Famed for his excessive generosity, the Athenian aristocrat Timon hosts extravagant banquets and gives expensive presents to "friends," borrowing huge sums of money from many sources to do so. When his spending finally catches up with him, he reassures himself his many friends and admirers will help him. However, no one answers his call for even a modest loan. Shocked at his so-called friends' disloyalty, Timon leaves Athens and becomes a forest-dwelling hermit. When he finds gold there, the cycle of flattery and ingratitude renews itself. Miserable and misanthropic and distrustful of all, Timon carves his own headstone before dying offstage.
Flavius is the head of Timon's household servants and the first to recognize his employer's money troubles. His warnings, however, are brushed off until it is too late for Timon to salvage his estate. When Timon goes bankrupt, Flavius is out of a job. Despite his own misfortunes, however, Flavius remains loyal to Timon even when others abandon him. Taking what little money he has saved for himself, Flavius leaves Athens and seeks out his former master, hoping to aid and comfort him in his distress.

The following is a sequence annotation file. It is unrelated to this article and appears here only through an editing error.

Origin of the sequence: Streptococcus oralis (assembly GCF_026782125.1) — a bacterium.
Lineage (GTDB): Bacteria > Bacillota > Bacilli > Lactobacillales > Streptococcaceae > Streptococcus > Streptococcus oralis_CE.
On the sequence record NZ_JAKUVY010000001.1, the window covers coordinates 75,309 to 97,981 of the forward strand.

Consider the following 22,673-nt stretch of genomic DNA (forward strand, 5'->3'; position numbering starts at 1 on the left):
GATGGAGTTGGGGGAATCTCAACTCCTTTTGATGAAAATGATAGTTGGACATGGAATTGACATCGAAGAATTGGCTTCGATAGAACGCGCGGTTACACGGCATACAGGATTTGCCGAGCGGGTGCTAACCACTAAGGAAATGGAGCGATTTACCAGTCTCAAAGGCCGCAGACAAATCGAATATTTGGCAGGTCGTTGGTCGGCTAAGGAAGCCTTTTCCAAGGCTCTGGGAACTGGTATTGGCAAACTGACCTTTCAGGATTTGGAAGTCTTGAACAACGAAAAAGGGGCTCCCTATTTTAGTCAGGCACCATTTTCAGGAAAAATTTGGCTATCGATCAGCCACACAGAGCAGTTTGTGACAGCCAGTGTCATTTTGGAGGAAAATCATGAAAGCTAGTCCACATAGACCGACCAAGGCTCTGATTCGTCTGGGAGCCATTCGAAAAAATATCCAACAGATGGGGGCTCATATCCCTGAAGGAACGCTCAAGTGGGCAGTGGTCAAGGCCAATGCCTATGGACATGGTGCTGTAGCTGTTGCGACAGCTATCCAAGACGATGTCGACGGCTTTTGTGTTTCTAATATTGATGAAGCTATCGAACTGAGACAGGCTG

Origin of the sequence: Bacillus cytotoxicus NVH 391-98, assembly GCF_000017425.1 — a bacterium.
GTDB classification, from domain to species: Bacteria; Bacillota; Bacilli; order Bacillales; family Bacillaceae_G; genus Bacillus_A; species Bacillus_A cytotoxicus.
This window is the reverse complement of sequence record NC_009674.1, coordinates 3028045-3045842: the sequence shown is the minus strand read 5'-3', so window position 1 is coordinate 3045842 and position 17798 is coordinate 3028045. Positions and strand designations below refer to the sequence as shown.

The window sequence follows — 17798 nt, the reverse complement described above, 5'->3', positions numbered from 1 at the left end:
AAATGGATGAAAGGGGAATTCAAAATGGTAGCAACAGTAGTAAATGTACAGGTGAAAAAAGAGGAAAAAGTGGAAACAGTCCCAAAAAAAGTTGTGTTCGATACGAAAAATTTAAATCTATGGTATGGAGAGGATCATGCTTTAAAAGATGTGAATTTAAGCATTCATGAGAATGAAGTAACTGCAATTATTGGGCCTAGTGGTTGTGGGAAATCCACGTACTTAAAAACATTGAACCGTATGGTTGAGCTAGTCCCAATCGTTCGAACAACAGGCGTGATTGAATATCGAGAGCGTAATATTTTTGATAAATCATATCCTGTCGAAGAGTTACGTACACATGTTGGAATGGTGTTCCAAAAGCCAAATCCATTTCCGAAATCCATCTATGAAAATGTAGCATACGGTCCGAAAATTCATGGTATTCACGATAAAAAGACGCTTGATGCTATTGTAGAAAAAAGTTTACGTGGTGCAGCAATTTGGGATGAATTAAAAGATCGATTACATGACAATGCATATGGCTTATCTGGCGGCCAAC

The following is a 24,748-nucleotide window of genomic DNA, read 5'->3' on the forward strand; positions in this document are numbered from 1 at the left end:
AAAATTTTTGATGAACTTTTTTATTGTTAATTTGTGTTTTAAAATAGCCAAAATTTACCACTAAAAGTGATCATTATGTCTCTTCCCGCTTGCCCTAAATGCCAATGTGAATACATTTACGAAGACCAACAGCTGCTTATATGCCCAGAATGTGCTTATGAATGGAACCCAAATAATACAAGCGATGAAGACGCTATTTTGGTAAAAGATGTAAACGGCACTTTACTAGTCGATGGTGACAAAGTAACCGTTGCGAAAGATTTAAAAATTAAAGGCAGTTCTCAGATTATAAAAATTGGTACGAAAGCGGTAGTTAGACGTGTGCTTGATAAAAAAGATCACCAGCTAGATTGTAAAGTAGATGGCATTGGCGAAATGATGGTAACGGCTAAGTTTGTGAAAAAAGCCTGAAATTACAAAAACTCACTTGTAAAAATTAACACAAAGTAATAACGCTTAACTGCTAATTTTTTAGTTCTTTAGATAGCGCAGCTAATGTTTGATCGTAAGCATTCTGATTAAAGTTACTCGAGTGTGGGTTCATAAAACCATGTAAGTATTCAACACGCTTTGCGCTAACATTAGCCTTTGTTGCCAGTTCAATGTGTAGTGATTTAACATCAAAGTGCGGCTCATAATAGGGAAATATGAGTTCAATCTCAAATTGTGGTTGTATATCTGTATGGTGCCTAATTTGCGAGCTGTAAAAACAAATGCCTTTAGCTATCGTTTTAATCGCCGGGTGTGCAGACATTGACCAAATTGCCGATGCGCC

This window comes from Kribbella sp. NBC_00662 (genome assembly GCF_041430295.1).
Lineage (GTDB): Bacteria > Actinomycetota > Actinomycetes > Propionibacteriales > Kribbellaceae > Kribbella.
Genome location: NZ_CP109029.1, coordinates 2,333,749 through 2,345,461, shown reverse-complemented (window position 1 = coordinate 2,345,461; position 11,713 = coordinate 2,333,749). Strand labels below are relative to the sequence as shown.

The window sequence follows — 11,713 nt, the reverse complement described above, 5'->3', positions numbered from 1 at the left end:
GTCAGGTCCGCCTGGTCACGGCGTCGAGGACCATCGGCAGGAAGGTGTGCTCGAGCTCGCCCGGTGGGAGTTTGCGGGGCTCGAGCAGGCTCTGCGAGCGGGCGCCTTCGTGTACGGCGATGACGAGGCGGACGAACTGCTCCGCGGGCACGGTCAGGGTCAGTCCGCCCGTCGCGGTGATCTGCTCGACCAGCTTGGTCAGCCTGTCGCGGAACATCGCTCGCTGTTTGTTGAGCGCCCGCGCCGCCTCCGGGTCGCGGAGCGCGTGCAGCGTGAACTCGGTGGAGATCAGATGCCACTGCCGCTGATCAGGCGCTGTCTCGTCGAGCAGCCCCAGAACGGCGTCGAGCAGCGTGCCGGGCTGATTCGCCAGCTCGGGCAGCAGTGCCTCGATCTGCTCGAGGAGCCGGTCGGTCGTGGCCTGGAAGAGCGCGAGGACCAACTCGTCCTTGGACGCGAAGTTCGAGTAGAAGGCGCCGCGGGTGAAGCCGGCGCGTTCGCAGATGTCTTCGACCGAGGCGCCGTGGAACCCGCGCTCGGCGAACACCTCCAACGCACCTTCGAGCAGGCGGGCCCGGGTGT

An Athenian military leader and Timon's close friend, Alcibiades enters Athens as a hero in Act 1 but is banished from the city in Act 3 after a quarrel with the senate. His vengeful plan to invade the city throws Athens into a state of crisis in Acts 4 and 5. Alcibiades is the best-known real-life character to appear, fictionalized, in Timon of Athens. Historically he was a brilliant but unprincipled statesman who was ousted from Athens and later defected to its enemy Sparta. Shakespeare's version preserves the basic idea of strife between Alcibiades and Athens, but on a much faster, more condensed timeline.
Ill-mannered, surly Apemantus is somewhere between a classical Cynic philosopher and today's idea of a cynical person. Like other philosophers originally called Cynics, Apemantus despises flattery, dishonesty, and extravagance. Preferring to live a simple life, he shuns political ambition and material wealth. Like a "cynic" in the modern sense, he tends to reject goodness and assume the worst about humanity in all cases, and to share his opinions freely. Apemantus's brutal honesty makes him unpopular among his fellow Athenians. He has little influence on the play's plot as such but appears from time to time to offer barbed commentary on the other characters' actions.